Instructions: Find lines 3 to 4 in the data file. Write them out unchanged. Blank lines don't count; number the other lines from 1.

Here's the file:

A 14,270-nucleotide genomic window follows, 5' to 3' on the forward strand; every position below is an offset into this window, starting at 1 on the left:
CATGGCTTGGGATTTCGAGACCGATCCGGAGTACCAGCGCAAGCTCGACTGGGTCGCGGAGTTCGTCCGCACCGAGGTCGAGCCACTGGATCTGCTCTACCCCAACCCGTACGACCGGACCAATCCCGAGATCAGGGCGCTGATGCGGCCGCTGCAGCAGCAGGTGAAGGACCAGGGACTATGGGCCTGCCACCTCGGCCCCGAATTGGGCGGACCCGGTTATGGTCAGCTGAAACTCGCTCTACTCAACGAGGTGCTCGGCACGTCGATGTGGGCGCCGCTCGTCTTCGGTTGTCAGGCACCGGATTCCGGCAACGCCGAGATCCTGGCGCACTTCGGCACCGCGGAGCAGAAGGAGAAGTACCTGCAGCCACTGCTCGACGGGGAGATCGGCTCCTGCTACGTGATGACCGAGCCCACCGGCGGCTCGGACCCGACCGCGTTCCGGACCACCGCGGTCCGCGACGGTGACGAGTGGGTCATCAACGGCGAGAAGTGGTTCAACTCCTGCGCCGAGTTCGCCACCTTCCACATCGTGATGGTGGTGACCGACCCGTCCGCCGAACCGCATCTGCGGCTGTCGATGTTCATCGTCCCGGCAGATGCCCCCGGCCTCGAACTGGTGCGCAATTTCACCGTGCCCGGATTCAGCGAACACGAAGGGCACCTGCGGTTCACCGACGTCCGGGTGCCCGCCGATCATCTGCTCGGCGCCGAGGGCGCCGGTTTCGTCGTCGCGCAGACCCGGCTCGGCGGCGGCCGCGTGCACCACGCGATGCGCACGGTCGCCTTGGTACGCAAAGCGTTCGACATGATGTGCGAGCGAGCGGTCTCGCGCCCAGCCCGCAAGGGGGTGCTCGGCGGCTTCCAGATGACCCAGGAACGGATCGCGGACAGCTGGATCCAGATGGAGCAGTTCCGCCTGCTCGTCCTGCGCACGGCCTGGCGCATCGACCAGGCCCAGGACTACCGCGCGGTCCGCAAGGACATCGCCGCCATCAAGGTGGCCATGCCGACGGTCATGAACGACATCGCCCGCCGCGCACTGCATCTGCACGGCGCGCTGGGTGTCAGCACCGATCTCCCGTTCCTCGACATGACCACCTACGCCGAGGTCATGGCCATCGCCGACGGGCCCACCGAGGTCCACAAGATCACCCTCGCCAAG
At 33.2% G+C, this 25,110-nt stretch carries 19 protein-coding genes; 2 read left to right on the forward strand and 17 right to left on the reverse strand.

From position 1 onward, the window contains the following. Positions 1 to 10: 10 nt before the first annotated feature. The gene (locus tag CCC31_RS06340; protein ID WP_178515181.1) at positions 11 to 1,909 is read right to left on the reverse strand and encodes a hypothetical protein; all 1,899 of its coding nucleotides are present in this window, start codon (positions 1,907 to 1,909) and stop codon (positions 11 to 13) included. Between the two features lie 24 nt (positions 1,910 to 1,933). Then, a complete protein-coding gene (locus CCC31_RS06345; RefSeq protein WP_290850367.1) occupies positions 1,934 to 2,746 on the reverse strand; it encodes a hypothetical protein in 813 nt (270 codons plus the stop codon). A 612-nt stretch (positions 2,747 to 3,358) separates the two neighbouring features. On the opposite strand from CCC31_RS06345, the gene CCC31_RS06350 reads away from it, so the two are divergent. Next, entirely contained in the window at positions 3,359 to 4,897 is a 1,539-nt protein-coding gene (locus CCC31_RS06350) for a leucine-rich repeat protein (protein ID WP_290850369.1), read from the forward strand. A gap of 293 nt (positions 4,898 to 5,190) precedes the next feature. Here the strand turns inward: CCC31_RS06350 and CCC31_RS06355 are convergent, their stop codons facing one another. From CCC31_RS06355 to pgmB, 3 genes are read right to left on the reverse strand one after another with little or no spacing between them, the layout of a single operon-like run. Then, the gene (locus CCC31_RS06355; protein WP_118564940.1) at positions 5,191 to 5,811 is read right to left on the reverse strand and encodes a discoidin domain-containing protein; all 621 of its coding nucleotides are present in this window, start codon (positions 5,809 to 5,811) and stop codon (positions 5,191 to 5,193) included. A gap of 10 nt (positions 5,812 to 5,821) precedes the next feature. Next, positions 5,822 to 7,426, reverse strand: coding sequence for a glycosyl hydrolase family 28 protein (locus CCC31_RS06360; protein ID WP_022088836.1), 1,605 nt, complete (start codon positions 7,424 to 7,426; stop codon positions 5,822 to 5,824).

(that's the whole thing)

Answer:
At 33.2% G+C, this 25,110-nt stretch carries 19 protein-coding genes; 2 read left to right on the forward strand and 17 right to left on the reverse strand.

From position 1 onward, the window contains the following. Positions 1 to 10: 10 nt before the first annotated feature. The gene (locus tag CCC31_RS06340; protein ID WP_178515181.1) at positions 11 to 1,909 is read right to left on the reverse strand and encodes a hypothetical protein; all 1,899 of its coding nucleotides are present in this window, start codon (positions 1,907 to 1,909) and stop codon (positions 11 to 13) included. Between the two features lie 24 nt (positions 1,910 to 1,933). Then, a complete protein-coding gene (locus CCC31_RS06345; RefSeq protein WP_290850367.1) occupies positions 1,934 to 2,746 on the reverse strand; it encodes a hypothetical protein in 813 nt (270 codons plus the stop codon). A 612-nt stretch (positions 2,747 to 3,358) separates the two neighbouring features. On the opposite strand from CCC31_RS06345, the gene CCC31_RS06350 reads away from it, so the two are divergent. Next, entirely contained in the window at positions 3,359 to 4,897 is a 1,539-nt protein-coding gene (locus CCC31_RS06350) for a leucine-rich repeat protein (protein ID WP_290850369.1), read from the forward strand. A gap of 293 nt (positions 4,898 to 5,190) precedes the next feature. Here the strand turns inward: CCC31_RS06350 and CCC31_RS06355 are convergent, their stop codons facing one another. From CCC31_RS06355 to pgmB, 3 genes are read right to left on the reverse strand one after another with little or no spacing between them, the layout of a single operon-like run. Then, the gene (locus CCC31_RS06355; protein WP_118564940.1) at positions 5,191 to 5,811 is read right to left on the reverse strand and encodes a discoidin domain-containing protein; all 621 of its coding nucleotides are present in this window, start codon (positions 5,809 to 5,811) and stop codon (positions 5,191 to 5,193) included. A gap of 10 nt (positions 5,812 to 5,821) precedes the next feature. Next, positions 5,822 to 7,426, reverse strand: coding sequence for a glycosyl hydrolase family 28 protein (locus CCC31_RS06360; protein ID WP_022088836.1), 1,605 nt, complete (start codon positions 7,424 to 7,426; stop codon positions 5,822 to 5,824).